FDA endorses ID tags for drugmakers

The move highlights growing interest in RFID within the pharmaceutical industry and may prove to be a major boost to the fledgling technology.

Alorie Gilbert Staff Writer, CNET News.com
Alorie Gilbert
writes about software, spy chips and the high-tech workplace.
Alorie Gilbert
2 min read
The U.S. Food and Drug Administration is urging pharmaceutical companies to adopt radio frequency identification technology as a means to combat drug counterfeiting.

In a report issued Wednesday, the agency called for widespread voluntary use of the technology by drugmakers and distributors by 2007, and said it intends to facilitate the effort over the next several years. The report introduces guidelines rather than regulations that would require drug companies to adopt radio frequency identification (RFID) systems.

A number of major drug companies are studying how RFID technology, billed as a next-generation bar code, can help them detect counterfeit drugs and reduce the costs of product recalls. Among them are Johnson & Johnson, Pfizer and Eli Lilly.

The FDA has seen an increase in drug counterfeiting over the past several years, the report said. The illegal activity harms consumers and slices into drug companies' profits.

Many drugmakers use serial numbers and bar codes to keep track of their products. But that system lets some counterfeits slip into the drug supply, said John Roberts, director of health care at the Uniform Code Council (UCC). The UCC is a nonprofit organization that administers bar codes and recently became involved in the development of RFID-based product code standards.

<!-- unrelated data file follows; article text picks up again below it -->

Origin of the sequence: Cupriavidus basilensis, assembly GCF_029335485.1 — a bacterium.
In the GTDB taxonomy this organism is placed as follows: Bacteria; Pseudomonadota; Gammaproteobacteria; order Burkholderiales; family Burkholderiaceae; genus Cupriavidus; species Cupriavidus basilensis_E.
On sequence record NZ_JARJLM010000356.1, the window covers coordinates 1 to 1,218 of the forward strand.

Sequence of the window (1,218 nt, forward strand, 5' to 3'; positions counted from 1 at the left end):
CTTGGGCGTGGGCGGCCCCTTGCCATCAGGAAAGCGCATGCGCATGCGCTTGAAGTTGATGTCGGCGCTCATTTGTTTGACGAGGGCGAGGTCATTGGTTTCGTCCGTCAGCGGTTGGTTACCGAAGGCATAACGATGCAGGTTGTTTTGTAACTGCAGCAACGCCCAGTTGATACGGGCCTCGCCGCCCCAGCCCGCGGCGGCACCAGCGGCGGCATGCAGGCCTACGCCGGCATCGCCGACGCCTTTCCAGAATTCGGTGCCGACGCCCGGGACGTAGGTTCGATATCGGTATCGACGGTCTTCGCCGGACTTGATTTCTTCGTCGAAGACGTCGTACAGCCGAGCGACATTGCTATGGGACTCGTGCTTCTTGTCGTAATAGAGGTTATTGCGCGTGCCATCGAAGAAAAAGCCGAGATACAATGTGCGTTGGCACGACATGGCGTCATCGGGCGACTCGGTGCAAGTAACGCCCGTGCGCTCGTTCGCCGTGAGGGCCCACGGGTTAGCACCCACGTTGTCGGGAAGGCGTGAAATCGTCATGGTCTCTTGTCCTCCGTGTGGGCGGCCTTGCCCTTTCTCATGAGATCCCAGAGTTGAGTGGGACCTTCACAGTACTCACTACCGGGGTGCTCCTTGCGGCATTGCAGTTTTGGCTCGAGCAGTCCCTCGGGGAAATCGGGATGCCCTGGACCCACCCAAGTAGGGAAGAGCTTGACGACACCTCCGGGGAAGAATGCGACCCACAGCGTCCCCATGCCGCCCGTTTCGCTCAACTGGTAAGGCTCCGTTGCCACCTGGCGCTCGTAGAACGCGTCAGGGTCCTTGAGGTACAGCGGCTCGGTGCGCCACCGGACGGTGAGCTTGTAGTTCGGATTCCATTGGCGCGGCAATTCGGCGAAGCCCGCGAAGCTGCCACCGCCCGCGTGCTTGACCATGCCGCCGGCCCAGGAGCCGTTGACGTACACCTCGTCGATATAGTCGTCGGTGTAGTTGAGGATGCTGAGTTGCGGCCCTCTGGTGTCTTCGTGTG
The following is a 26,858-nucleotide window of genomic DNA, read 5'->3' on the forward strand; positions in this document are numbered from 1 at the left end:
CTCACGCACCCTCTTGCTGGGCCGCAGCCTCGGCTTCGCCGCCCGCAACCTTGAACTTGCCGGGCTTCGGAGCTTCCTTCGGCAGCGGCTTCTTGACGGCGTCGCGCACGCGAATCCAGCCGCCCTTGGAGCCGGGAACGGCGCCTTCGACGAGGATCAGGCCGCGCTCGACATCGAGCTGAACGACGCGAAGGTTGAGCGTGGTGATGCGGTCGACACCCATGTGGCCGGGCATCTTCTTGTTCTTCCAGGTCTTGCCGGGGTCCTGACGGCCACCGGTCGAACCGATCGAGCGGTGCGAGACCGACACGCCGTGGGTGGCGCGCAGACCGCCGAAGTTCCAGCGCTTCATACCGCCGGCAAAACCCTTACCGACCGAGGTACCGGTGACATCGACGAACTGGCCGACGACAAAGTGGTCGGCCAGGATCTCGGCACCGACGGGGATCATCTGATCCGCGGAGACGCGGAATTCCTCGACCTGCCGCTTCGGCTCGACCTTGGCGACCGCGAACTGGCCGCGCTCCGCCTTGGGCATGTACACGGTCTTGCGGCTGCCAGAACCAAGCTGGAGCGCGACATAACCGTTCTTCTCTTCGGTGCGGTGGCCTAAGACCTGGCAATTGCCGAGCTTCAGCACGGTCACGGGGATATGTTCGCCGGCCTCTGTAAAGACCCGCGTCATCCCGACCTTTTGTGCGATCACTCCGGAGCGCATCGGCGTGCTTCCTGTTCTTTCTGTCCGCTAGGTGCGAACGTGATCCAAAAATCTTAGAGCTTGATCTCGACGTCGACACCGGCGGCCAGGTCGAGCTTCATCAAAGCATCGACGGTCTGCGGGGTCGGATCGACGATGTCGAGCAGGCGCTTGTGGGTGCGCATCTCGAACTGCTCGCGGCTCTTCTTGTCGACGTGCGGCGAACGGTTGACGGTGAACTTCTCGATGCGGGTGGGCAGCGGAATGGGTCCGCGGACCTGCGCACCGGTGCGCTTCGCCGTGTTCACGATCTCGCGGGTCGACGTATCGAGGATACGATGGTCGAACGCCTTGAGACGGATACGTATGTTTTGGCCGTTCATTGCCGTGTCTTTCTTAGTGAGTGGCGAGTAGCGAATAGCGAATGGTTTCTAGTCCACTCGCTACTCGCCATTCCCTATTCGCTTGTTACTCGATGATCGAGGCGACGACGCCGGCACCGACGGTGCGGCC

RFID systems could be a better tool to detect counterfeiting, because they're designed to keep closer tabs on the origin and authenticity of goods. RFID tags broadcast their whereabouts automatically when in the presence of a reader. By outfitting drug packages with RFID tags, companies could instantly trace the path the drugs take from the time they're produced to the moment they're dispensed, according to the FDA report.

The FDA endorsement highlights the growing interest in RFID within the pharmaceutical industry and may prove to be a major boost to the fledgling high-tech niche that supplies RFID chips, readers, software and computer hardware.

"It's a global boost," Roberts said. The FDA report "will just drive it. People will start pouring money into this."

RFID has existed for years, but many industries are finding new commercial uses for it. Led by Wal-Mart, retailers and consumer goods companies are starting to use the technology to reduce inventory errors and keep stores well stocked. The U.S. military plans to use RFID to keep supplies flowing to troops and military bases.